Thursday, January 5, 2012

Eritrean Hostages in Sinai Appeal for International Help

By Jeremy Reynalds
Senior Correspondent for ASSIST News Service

SURREY, ENGLAND (ANS) -- Thirteen Eritrean hostages currently held in northern Sinai, close to the Israeli border face a bleak future.

They’ve issued a desperate appeal for international intervention after being informed that they will be sold to organ traffickers if a large ransom is not paid for them.

Christian Solidarity Worldwide (CSW) reported that in an appeal publicized by Italian NGO EveryOne Group, the hostages said, “We have been beaten, tortured, humiliated in the most atrocious fashion. We have now received an ultimatum from our persecutors: if our families do not pay US$33,000 per head within 24 hours, we will be sold to clandestine clinics that traffic in human organs.”

CSW said the hostages continued, “We are calling on the civilized countries, religious people who abhor these atrocities, the United Nations and the European Union not to abandon us. If we had been Europeans or Americans, would you have left us in this terrible condition? We are young men and women who have fled from a country that persecuted us.”

CSW said that Eritrean citizens are fleeing the repressive regime of President Isaias Afwerki at a rate of 1,000 people per month, conservatively speaking. Eritrea has one of the world's worst human rights records, including stringent restrictions on religious freedom.

Tens of thousands of Eritreans are thought to be imprisoned in the country's many detention facilities, including around 3,000 Christians. CSW said hundreds of Eritrean refugees, including women and children, have fallen into the hands of human traffickers.

Many are still held hostage in purpose-built camps in the Sinai Desert, CSW reported. There they face harassment, extreme sexual abuse and torture until relatives or friends make large payments to secure their release. A recent CNN report also confirmed that many African refugees have organs removed from their bodies for sale, before being left to die.

Andrew Johnston, Advocacy Director at Christian Solidarity Worldwide (CSW), said in a news release, “This group of young people is representative of many other Eritrean refugees who are being held hostage in the Sinai. It has been over a year since these hostage camps were brought to light. In some cases the people traffickers have even been identified, yet these camps still exist, and the inhumane treatment of these refugees, along with the threat of organ trafficking, continues.”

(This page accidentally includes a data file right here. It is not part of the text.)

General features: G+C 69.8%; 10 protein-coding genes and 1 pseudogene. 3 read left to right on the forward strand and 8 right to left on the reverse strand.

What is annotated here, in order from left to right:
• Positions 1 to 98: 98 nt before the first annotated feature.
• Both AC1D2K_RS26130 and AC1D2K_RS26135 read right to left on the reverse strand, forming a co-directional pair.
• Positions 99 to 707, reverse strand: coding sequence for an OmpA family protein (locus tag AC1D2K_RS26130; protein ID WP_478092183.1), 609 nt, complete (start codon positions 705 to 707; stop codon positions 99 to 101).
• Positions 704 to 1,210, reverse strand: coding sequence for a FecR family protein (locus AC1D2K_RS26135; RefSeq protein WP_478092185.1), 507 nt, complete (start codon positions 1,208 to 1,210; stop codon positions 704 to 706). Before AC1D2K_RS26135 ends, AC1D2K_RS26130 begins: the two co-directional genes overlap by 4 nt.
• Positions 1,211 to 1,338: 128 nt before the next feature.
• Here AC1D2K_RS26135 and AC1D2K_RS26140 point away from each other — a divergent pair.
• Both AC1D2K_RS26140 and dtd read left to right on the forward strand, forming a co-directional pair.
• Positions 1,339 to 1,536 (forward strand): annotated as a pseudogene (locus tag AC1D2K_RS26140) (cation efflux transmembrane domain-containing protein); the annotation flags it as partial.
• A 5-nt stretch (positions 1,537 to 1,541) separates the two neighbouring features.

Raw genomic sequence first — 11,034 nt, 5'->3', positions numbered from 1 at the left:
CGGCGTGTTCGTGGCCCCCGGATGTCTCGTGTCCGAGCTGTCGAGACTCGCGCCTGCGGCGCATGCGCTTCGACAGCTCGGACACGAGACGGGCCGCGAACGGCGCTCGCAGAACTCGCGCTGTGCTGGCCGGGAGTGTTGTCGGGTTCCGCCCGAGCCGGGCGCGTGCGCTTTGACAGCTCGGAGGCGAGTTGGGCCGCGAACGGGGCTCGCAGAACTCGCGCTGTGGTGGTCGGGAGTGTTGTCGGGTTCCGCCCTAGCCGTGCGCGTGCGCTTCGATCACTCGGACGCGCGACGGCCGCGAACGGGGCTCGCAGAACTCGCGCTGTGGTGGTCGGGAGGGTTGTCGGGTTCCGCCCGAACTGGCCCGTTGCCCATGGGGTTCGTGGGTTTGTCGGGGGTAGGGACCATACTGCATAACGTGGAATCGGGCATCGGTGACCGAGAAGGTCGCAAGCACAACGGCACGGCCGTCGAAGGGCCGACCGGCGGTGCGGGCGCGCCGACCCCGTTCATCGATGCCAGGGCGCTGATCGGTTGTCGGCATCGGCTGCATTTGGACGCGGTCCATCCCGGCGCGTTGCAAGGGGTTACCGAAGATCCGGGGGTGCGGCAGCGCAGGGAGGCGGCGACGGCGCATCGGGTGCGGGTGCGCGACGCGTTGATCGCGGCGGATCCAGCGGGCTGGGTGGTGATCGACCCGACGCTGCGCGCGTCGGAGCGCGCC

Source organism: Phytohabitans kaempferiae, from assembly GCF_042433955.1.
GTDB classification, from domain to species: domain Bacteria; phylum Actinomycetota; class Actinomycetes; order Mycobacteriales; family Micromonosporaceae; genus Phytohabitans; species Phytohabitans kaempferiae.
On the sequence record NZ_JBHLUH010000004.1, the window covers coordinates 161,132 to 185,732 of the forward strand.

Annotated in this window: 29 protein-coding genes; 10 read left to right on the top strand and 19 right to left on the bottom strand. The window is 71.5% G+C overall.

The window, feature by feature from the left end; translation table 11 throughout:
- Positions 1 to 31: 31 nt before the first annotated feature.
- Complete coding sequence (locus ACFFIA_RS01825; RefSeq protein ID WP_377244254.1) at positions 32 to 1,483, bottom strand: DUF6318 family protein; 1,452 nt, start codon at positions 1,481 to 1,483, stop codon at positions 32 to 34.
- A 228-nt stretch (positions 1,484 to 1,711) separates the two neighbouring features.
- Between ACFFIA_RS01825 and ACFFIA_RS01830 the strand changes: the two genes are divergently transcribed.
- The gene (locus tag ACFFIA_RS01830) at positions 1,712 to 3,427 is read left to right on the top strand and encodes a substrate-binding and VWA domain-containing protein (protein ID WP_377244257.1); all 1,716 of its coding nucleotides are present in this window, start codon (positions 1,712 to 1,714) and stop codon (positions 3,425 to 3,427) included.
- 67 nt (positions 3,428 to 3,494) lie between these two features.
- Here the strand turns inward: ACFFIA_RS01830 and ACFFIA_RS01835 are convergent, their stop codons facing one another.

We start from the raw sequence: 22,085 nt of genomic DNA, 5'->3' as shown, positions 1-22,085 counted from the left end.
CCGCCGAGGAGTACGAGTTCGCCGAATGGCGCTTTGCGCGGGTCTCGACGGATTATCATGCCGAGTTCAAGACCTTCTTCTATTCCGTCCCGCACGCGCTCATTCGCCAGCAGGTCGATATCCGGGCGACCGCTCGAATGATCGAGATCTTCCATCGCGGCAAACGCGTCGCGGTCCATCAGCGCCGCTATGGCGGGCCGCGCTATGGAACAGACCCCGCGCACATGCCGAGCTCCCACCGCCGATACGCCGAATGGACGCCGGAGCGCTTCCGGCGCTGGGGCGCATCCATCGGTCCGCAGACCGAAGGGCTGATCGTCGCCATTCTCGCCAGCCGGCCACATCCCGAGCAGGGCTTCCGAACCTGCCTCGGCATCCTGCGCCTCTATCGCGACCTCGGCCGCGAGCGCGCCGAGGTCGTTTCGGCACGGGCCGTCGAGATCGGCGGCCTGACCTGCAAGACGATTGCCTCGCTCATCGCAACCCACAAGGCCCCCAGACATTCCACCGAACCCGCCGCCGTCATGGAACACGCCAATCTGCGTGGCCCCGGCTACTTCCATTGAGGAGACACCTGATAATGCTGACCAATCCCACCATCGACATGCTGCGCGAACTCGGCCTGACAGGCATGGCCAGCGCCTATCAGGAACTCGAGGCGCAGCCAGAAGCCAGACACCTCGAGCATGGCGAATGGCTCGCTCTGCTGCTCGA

He added, “We urge the Egyptian authorities to take effective action to end human trafficking within their borders, and to ensure that perpetrators of these appalling crimes are brought to justice. Human trafficking is a transnational crime carried out by criminal syndicates, and ought to be of international concern. It is therefore vital that the international community assists in combating this affront to human dignity, and in ensuring that victims are afforded protection and refuge.”

Christian Solidarity Worldwide works for religious freedom through advocacy and human rights, in the pursuit of justice.

For further information, visit

Jeremy Reynalds is Senior Correspondent for the ASSIST News Service, a freelance writer and also the founder and CEO of Joy Junction, New Mexico's largest emergency homeless shelter, He has a master's degree in communication from the University of New Mexico, and a Ph.D. in intercultural education from Biola University in Los Angeles. His newest book is "Homeless in the City."

Additional details on "Homeless in the City" are available at Reynalds lives in Albuquerque, New Mexico. For more information contact: Jeremy Reynalds at

** You may republish this story with proper attribution.

No comments:

Post a Comment